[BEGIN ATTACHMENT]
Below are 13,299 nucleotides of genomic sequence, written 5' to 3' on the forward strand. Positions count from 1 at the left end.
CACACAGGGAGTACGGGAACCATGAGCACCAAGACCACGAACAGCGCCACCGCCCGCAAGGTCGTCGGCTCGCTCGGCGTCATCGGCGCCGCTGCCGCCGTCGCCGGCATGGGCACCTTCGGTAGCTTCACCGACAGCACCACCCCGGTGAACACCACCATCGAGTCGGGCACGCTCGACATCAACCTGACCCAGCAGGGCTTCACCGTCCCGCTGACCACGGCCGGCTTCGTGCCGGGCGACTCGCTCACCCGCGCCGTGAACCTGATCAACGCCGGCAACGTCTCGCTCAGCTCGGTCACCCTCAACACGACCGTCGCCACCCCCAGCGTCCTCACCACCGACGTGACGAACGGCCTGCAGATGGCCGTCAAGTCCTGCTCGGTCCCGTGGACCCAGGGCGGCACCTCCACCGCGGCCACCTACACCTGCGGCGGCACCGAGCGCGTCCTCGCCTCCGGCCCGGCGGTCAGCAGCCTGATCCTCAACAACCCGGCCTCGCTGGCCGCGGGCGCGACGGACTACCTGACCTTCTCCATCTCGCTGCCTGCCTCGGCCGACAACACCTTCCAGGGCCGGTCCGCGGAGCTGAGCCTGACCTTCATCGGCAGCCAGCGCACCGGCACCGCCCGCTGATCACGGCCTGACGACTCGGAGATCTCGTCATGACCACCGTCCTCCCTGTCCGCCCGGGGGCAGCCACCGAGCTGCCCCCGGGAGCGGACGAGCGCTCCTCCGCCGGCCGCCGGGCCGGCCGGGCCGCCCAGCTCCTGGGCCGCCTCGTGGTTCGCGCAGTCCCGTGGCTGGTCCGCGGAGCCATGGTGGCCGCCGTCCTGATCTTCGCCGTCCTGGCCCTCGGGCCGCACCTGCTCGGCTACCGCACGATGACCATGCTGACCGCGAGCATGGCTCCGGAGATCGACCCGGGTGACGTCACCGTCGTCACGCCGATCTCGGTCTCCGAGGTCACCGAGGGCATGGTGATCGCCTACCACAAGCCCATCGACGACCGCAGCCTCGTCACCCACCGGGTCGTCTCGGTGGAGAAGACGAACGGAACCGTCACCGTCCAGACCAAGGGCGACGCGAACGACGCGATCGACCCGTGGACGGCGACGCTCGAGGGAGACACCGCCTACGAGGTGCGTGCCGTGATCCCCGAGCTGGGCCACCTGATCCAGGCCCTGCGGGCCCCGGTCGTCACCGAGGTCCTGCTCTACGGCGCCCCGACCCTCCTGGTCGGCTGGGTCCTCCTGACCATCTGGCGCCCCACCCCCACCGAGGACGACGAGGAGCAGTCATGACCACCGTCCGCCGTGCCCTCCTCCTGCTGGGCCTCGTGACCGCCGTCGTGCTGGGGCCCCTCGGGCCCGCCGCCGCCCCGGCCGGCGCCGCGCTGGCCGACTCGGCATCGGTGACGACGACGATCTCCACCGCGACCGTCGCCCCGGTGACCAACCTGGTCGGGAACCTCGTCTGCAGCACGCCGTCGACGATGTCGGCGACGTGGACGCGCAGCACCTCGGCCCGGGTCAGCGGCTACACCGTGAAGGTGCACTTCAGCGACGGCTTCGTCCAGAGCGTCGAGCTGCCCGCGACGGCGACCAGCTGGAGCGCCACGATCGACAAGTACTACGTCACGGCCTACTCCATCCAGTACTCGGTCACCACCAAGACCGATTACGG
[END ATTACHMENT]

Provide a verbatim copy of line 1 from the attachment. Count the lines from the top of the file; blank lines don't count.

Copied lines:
Below are 13,299 nucleotides of genomic sequence, written 5' to 3' on the forward strand. Positions count from 1 at the left end.